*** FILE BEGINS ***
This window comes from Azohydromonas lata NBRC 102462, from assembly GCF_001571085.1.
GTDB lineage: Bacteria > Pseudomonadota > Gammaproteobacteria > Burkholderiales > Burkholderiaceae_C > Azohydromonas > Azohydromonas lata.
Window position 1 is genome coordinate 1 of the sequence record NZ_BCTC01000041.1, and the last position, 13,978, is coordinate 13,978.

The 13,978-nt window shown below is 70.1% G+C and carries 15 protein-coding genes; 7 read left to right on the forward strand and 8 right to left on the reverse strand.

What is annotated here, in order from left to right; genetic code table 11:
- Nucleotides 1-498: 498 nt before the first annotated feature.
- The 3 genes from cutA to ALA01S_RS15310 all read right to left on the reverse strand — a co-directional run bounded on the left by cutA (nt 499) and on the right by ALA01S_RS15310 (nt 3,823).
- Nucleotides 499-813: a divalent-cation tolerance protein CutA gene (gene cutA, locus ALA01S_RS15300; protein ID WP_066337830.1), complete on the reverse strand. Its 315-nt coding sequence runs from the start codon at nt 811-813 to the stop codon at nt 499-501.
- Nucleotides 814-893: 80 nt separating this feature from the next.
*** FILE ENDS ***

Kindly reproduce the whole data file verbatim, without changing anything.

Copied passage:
This window comes from Azohydromonas lata NBRC 102462, from assembly GCF_001571085.1.
GTDB lineage: Bacteria > Pseudomonadota > Gammaproteobacteria > Burkholderiales > Burkholderiaceae_C > Azohydromonas > Azohydromonas lata.
Window position 1 is genome coordinate 1 of the sequence record NZ_BCTC01000041.1, and the last position, 13,978, is coordinate 13,978.

The 13,978-nt window shown below is 70.1% G+C and carries 15 protein-coding genes; 7 read left to right on the forward strand and 8 right to left on the reverse strand.

What is annotated here, in order from left to right; genetic code table 11:
- Nucleotides 1-498: 498 nt before the first annotated feature.
- The 3 genes from cutA to ALA01S_RS15310 all read right to left on the reverse strand — a co-directional run bounded on the left by cutA (nt 499) and on the right by ALA01S_RS15310 (nt 3,823).
- Nucleotides 499-813: a divalent-cation tolerance protein CutA gene (gene cutA, locus ALA01S_RS15300; protein ID WP_066337830.1), complete on the reverse strand. Its 315-nt coding sequence runs from the start codon at nt 811-813 to the stop codon at nt 499-501.
- Nucleotides 814-893: 80 nt separating this feature from the next.